Paul M. Gamboa, Plaintiff-appellant-cross Appellee, v. Winona E. Rubin, Director, Dept. of Human Services, State Ofhawaii,defendant-third-party-plaintiff--appellee--cross Appellant, v. Donna E. Shalala, Secretary of Health & Human Services,defendant-third-party-defendant--appellee, 80 F.3d 1338 (9th Cir. 1996)Annotate this Case
Barbara A. Fabrey, Legal Aid Society of Hawaii, Honolulu, Hawaii, for plaintiff-appellant-cross-appellee, Paul M. Gamboa.
Steven S. Michaels, Deputy Attorney General, Honolulu, Hawaii, for defendant-third party plaintiff-appellee-cross-appellant, Winona E. Rubin, Director, Department of Human Services.
Christine N. Kohl, United States Department of Justice, Washington, D.C., for defendant-third party defendant-appellee, Donna E. Shalala, Secretary of Health and Human Services.
Appeal from the United States District Court for the District of Hawaii; Harold M. Fong, Chief District Judge, Presiding. No. CV-92-00397-HMF.
Before: PREGERSON, KOZINSKI, and HAWKINS, Circuit Judges.
PREGERSON, Circuit Judge:
Paul M. Gamboa, on behalf of a certified class of low income people, appeals the district court's grant of summary judgment in favor of defendants Donna Shalala, Secretary of Health and Human Services ("the Secretary"), and, in part, in favor of Winona Rubin, director of the Hawaii Department of Human Services ("DHS"). The district court upheld a $1500 automobile equity limit for recipients of Aid for Families with Dependent Children ("AFDC"), but found that Hawaii was incorrectly applying that limit to determine Medicaid eligibility for certain individuals. We have jurisdiction under 28 U.S.C. § 1291. We affirm in part, reverse in part, and remand.
Paul Gamboa and members of the plaintiff class assert that the automobile equity limit set by the Secretary in 1982 is invalid. Plaintiffs contend that the $1500 limit was arbitrary and capricious when the Secretary issued it, and remains so because the Secretary has not adjusted the figure for inflation. The plaintiffs also argue that the Hawaii Department of Human Services improperly calculated the automobile equity allowed for certain recipients of Medicaid.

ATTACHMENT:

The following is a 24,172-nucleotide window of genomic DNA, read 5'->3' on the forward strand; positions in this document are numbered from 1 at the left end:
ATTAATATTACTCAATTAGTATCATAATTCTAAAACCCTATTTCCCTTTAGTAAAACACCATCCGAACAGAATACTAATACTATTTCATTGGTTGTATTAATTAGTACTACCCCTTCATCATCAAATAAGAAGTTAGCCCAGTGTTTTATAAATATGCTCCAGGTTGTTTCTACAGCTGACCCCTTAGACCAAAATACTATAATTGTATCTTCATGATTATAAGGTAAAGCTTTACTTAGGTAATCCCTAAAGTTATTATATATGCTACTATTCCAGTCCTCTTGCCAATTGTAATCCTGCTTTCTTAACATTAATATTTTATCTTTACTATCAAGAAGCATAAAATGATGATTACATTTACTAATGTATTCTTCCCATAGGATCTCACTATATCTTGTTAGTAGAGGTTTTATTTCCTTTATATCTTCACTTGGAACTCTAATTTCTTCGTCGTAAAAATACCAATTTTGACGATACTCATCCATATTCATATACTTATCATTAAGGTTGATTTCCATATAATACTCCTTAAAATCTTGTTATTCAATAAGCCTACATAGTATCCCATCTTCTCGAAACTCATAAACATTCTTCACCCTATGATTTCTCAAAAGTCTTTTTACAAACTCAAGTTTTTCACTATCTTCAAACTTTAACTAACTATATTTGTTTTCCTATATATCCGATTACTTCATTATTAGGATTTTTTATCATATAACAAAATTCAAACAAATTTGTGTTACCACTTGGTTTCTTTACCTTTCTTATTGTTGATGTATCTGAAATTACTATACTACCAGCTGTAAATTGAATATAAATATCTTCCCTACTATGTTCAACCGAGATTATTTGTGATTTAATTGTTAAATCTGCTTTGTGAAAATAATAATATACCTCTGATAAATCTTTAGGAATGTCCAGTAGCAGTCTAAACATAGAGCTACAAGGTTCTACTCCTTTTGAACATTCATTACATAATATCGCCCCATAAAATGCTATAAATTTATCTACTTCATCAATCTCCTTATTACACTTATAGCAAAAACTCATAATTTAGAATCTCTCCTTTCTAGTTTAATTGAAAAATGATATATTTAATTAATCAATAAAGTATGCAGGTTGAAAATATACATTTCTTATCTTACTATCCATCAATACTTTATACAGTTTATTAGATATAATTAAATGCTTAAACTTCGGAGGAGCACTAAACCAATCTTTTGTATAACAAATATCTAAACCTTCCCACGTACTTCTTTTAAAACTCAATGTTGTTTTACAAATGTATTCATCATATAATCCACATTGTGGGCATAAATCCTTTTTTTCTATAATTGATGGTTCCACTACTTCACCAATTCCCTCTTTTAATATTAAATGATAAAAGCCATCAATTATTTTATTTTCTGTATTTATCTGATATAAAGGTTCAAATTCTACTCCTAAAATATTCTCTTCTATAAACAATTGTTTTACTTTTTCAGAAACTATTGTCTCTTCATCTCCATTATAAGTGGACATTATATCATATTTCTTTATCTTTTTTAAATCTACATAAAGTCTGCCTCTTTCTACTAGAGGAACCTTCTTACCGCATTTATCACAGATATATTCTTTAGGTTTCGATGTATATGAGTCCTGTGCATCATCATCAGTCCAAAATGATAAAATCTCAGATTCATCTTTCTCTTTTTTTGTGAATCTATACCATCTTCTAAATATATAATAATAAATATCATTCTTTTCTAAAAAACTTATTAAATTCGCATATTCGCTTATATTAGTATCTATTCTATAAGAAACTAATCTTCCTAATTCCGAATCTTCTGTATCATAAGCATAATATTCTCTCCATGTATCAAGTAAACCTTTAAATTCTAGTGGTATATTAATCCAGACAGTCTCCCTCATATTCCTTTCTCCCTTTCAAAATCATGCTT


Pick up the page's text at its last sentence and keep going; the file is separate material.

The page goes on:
A. Facts and Prior Proceedings.
In November 1991, plaintiff Paul Gamboa had an operation to remove a brain tumor. Since then, he has been subject to disabling seizures. Gamboa owes approximately $40,000 in medical bills. He uses his car, a Buick, to take his two minor children to school, to go to the doctor's office, and to run errands.
On November 25, 1991, Gamboa applied for AFDC and Medicaid for himself and his two children. On December 31, 1991, DHS denied Paul Gamboa's application because the equity in his car exceeded the regulatory limit of $1500 set by the United States Department of Health and Human Services ("HHS") for AFDC recipients.1
Gamboa appealed the decision to a Hawaii state court, naming Winona E. Rubin, DHS Director, as the defendant. Because an HHS regulation was at issue, Rubin filed a third-party complaint against the Secretary of HHS. The Secretary then removed the action to the United States District Court for the District of Hawaii. In district court, Gamboa filed an amended complaint, adding the Secretary as a defendant and seeking certification of the case as a class action. The class, which includes all individuals who are ineligible for benefits because the equity in their automobiles exceeds $1500, was certified on October 6, 1992.
All parties filed cross motions for summary judgment. On November 4, 1993, the district court upheld the $1500 equity limit, granting HHS's motion for summary judgment and denying the plaintiffs' motion for summary judgment. The court also granted in part and denied in part DHS's motion for summary judgment. The court granted DHS's motion with respect to the $1500 equity limit, but denied it with respect to Hawaii's Medicaid regulations. On November 29, 1993, the district court granted the plaintiffs' motion for summary judgment on the Medicaid issue. Gamboa, plaintiffs, and Rubin now appeal.